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Brian Walton's news and commentary on the St. Louis Cardinals (TM) and their minor league system

McGwire, Motives and Money


I feel very odd today. The events of the last few days surrounding the return of Mark McGwire to Major League Baseball have put me in a frame of mind that I can’t recall experiencing before.

I actually feel sorry for Barry Bonds.

Bonds has been a resident of MLB’s doghouse for some time, having been placed there when news of his involvement in the BALCO case first came to light.

Like McGwire, Bonds’ defenders point out that he has never failed a test for steroids. His primary problems are in a legal area McGwire carefully chose to avoid, perjury.

Following Bonds’ record-breaking 2007 season, his contract with the San Francisco Giants expired. He made known his interest in playing the next season, yet reportedly did not receive a single contract offer.

Cardinals manager Tony La Russa is one of the few baseball officials to make public remarks in defense of Bonds the player. Though La Russa expressed interest in the outfielder joining his club for the 2008 season, nothing happened with St. Louis – or anywhere else, for that matter.

Though not proven, it was accused by some that Bonds has been blackballed from the game. Commissioner Bud Selig’s long-standing coolness toward Bonds has been well-documented.

Bonds had already broken McGwire’s single-season home run record in 2001 and in the summer of 2007 was approaching Hank Aaron’s revered top career home run total of 755. The baseball world seemed obsessed with how Selig would note the occasion.

One very strong opinion was expressed by another player once linked with steroids himself, Gary Sheffield.

“Bud Selig wants to talk about the integrity of the game? To him, the integrity of the game is how much money they make. That’s how far their integrity goes. I hope Barry not only breaks the record, but shatters it. The more homers Barry hits, the better, because that’ll really piss Bud Selig off,” Sheffield said in 2007.

Though Selig did follow the Giants for a time, he was not with the team on August 7, 2007 when Bonds hit number 756. Selig issued a statement labeling Bonds’ record “noteworthy and remarkable” and called Bonds to offer his congratulations. It was reportedly the first time the commissioner and the player still viewed by many at the time as one of the best in the game had spoken in several years. Two months later, the new career home run champ was out of work.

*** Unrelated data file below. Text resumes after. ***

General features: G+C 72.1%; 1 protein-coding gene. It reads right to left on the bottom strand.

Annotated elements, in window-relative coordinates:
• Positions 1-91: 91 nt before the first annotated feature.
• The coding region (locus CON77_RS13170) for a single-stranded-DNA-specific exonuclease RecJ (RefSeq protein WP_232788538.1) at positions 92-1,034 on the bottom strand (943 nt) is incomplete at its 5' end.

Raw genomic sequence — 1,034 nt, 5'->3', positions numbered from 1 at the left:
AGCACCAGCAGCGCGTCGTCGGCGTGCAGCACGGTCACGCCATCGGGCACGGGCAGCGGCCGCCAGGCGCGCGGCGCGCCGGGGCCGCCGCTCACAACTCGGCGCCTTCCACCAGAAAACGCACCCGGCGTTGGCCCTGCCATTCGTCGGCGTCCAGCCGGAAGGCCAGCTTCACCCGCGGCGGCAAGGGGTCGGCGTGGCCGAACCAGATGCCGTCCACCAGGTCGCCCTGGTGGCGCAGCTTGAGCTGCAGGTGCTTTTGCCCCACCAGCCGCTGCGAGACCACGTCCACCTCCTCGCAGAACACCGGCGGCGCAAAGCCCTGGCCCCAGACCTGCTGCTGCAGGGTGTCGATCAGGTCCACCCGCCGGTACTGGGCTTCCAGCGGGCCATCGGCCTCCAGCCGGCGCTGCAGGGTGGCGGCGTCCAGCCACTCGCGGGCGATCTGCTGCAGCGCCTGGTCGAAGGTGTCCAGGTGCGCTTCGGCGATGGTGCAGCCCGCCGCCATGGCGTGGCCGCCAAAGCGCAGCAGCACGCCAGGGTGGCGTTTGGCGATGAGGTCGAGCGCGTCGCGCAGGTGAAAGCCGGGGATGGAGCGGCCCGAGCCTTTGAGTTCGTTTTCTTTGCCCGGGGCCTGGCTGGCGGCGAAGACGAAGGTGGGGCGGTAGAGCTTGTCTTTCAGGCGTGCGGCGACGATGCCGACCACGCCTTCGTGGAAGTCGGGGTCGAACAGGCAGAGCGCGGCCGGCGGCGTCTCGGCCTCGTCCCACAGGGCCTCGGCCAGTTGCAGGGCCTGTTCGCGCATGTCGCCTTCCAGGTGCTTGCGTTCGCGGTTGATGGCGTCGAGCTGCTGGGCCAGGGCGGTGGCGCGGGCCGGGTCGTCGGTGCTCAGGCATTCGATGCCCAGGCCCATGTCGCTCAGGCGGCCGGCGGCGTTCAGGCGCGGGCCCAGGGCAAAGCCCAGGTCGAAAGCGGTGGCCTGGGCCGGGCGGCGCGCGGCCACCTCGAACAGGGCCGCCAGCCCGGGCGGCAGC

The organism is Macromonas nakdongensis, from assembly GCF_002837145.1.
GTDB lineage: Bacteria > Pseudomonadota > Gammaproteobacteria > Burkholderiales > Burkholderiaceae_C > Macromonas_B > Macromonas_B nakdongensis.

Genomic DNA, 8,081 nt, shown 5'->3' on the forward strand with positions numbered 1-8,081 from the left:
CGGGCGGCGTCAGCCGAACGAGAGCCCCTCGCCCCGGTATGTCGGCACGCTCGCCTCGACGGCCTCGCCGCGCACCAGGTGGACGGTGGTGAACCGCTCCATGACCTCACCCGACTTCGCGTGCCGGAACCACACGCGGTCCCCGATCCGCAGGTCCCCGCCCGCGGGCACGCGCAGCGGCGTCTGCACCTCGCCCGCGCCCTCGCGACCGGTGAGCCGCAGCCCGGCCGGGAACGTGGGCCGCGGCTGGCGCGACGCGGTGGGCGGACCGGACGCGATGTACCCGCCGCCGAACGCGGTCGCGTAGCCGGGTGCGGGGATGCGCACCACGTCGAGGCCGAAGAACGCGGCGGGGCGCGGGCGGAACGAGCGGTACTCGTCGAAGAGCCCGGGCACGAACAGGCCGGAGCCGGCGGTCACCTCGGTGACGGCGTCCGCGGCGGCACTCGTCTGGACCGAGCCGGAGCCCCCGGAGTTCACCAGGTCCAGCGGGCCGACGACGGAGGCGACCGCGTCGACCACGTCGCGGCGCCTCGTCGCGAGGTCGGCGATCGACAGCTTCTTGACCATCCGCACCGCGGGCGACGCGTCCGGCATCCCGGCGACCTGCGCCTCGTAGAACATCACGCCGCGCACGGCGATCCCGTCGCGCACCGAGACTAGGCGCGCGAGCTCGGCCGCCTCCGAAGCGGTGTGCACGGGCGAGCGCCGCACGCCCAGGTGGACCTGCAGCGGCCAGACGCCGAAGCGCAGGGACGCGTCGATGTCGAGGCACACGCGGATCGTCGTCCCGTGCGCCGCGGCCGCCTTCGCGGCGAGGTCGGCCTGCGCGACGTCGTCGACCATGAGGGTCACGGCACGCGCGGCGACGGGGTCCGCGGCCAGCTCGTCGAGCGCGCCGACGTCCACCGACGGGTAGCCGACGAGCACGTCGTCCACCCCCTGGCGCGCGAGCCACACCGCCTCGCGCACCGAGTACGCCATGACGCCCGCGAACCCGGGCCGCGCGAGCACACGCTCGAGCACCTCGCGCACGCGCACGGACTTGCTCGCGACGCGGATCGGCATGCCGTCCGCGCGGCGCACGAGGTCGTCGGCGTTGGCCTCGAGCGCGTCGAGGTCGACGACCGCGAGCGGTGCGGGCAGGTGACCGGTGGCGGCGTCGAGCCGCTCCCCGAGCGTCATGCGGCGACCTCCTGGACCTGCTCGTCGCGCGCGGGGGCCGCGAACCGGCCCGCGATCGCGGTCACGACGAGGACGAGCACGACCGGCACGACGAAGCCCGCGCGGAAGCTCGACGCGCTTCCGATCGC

Ironically, Bonds broke Aaron’s record against Washington. That club’s home was the location of the infamous March, 2005 congressional hearing.

Was the real issue that day the use of steroids by individual players or the bigger picture – that the game had not moved nearly quickly or decisively enough to stop the use of PEDs during a heady time of record revenue, attendance and likely, profits?

Selig was among those in the room when McGwire personally took the highly-public and painful fall for the game of baseball’s years of inattention to a problem that was both widespread and well-known by that time.

Had McGwire talked, he could have opened a gaping wound that may have further exposed and embarrassed Selig’s grand old game. Instead, Mac took a bullet for the team.

Could gratitude over protection of his golden goose and perhaps some personal guilt over McGwire’s humiliation be guiding Selig’s very different reaction toward McGwire compared to Bonds?

If not that, what is it? Thanks for the rejuvenating effect the 1998 home run chase gave his game? All the invisible work McGwire has done for steroids awareness and prevention since his 2005 pledge to do so?

How about an even more contemporary example, baseball’s highest-paid player, Alex Rodriguez? As the world knows, this spring A-Rod was forced to admit past use of PEDs and did so, stating he used them for several years starting in 2001. Coincidentally that was Bonds’ 73-home run year and McGwire’s final season as a player.

Eight months ago, Selig said the following in reaction.

“While Alex deserves credit for publicly confronting the issue, there is no valid excuse for using such substances, and those who use them have shamed the game.”

Contrast that with Selig’s remarks this week regarding McGwire’s return.

“I have no misgivings about this at all,” Selig said. “Mark McGwire is a very, very fine man and the Cardinals are to be applauded. I give Tony La Russa a lot of credit and (Cardinals chairman) Bill DeWitt a lot of credit for making this happen. I was—and am—very supportive of their decision.”

What are the key differences?

  • A-Rod was caught and admitted guilt. McGwire was not caught and admitted nothing.

  • The first shamed the game while the second is welcomed back with no reservations.

Maybe Gary Sheffield and those who see the world like him aren’t crackpots at all.

Putting this all together, I am becoming less and less convinced that McGwire will say anything of substance (no pun intended) when he does talk. Apparently what he has done to date is just right for Selig, and that counts for an awful lot.

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